How did otolaryngologists perform in the Merit-Based Incentive Payment System (MIPS) for Medicare in 2017?
This cross-sectional study found that in 2017, the Centers for Medicare & Medicaid Services required 6512 active otolaryngologists to participate in the MIPS; among these, 68.6% received bonuses for exceptional performance and 10.3% incurred penalties for failure to participate. The proportion of otolaryngologists earning bonuses for exceptional performance varied by reporting affiliation (individual: 56.5%; group: 67.6%; alternative payment model: 97.1%).
Most otolaryngologists participating in the 2017 MIPS received performance bonuses, although variation exists within the field.
The Merit-Based Incentive Payment System (MIPS) for Medicare is the largest pay-for-performance program in the history of health care. Although the Centers for Medicare & Medicaid Services (CMS) launched the MIPS in 2017, the participation and performance of otolaryngologists in this program remain unclear.
To characterize otolaryngologist participation and performance in the MIPS in 2017.
Design, Setting, and Participants
Retrospective cross-sectional analysis of otolaryngologist participation and performance in the MIPS from January 1 through December 31, 2017, using the publicly available CMS Physician Compare 2017 eligible clinician public reporting database.
Main Outcomes and Measures
The number and proportion of active otolaryngologists who participated in the MIPS in 2017 were determined. Overall 2017 MIPS payment adjustments received by participants were determined and stratified by reporting affiliation (individual, group, or alternative payment model [APM]). Payment adjustments were categorized based on overall MIPS performance scores in accordance with CMS methodology: penalty (<3 points), no payment adjustment (3 points), positive adjustment (between 3 and 70 points), or bonus for exceptional performance (≥70 points).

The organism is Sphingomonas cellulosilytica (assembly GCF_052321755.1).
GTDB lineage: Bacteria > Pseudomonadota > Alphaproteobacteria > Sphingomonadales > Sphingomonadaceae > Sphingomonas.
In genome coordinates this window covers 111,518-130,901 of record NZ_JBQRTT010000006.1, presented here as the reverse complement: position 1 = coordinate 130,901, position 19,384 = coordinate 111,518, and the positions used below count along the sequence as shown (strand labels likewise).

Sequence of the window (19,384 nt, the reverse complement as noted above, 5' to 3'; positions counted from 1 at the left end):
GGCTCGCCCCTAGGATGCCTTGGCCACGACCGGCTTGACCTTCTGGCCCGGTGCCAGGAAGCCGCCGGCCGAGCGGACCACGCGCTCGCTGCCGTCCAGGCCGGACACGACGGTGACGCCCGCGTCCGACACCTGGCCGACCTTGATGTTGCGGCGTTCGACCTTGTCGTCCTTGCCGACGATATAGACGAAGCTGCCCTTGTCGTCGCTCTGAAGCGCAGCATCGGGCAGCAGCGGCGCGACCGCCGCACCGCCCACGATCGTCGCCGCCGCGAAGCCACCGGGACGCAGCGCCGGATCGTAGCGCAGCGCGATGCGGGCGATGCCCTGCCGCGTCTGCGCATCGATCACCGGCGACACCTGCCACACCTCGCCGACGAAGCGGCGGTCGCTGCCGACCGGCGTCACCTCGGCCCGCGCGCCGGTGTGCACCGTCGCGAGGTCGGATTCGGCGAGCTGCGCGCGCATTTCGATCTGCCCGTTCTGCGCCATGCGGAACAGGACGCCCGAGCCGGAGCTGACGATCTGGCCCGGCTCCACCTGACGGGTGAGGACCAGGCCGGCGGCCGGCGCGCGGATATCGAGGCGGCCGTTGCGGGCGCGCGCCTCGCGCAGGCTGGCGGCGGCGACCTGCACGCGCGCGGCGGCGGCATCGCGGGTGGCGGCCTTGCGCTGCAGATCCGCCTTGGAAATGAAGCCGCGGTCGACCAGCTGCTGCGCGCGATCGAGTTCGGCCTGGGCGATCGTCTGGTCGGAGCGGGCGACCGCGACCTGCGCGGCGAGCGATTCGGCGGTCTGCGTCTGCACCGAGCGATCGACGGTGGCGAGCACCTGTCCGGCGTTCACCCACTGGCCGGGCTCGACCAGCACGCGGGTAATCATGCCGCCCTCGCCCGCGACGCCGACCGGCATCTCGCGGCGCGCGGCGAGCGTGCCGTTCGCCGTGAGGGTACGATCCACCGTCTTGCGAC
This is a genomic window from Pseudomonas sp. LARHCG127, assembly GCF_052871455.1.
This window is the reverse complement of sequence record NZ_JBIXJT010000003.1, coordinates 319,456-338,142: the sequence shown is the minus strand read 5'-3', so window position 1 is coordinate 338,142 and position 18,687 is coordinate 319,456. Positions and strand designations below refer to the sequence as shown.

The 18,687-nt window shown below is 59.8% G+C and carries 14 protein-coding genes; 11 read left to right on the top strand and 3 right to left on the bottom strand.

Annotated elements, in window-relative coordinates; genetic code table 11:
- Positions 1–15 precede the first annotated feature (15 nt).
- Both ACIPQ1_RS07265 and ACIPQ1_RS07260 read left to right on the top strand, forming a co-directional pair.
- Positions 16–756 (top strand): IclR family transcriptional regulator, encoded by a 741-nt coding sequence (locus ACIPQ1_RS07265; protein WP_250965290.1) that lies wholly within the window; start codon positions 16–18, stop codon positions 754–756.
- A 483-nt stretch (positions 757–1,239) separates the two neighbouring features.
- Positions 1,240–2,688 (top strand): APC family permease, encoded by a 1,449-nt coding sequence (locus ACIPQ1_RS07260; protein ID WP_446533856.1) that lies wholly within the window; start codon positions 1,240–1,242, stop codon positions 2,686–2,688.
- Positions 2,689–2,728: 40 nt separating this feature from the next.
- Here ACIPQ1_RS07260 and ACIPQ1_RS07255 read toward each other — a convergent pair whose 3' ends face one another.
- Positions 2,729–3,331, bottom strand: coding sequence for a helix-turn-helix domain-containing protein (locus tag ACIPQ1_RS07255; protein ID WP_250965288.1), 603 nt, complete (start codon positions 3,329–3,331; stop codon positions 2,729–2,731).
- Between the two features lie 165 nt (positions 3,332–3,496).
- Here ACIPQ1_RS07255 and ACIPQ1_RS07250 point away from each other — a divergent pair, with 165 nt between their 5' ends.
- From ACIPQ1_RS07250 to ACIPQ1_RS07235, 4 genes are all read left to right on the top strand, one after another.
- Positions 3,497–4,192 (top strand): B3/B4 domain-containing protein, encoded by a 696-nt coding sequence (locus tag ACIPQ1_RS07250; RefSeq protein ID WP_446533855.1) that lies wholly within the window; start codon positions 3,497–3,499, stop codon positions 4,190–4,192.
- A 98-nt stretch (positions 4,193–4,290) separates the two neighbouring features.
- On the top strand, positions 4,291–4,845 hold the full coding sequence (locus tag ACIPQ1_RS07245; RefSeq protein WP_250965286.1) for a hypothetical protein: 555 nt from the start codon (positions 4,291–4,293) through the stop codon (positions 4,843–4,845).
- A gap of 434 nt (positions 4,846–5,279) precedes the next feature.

In 2017, CMS required 6512 of 9526 (68.4%) of active otolaryngologists to participate in the MIPS. Among these otolaryngologists, 5840 (89.7%) participated; 672 (10.3%) abstained and thus incurred penalties (−4% payment adjustment). The 6512 participating otolaryngologists reported MIPS data as individuals (1990 [30.6%]), as groups (3033 [46.6%]), and through CMS-designated APMs (964 [14.8%]). The majority (4470 of 5840 [76.5%]) received bonuses (maximum payment adjustment, +1.9%) for exceptional performance, while a minority received only a positive payment adjustment (1006 of 5840 [17.2%]) or did not receive an adjustment (364 of 5840 [6.2%]). Whereas nearly all otolaryngologists reporting data via APMs (936 of 964 [97.1%]) earned bonuses for exceptional performance, fewer than 70% of otolaryngologists reporting data as individuals (1124 of 1990 [56.5%]) or groups (2050 of 3033 [67.6%]) earned such bonuses. Of note, nearly all otolaryngologists incurring penalties (658 of 672 [97.9%]) were affiliated with groups.
Conclusions and Relevance
Most otolaryngologists participating in the 2017 MIPS received performance bonuses, although variation exists within the field. As CMS continues to reform the MIPS and raise performance thresholds, otolaryngologists should consider adopting measures to succeed in the era of value-based care.
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Xiao R, Rathi VK, Kondamuri N, et al. Otolaryngologist Performance in the Merit-Based Incentive Payment System in 2017. JAMA Otolaryngol Head Neck Surg. Published online May 21, 2020. doi:10.1001/jamaoto.2020.0847
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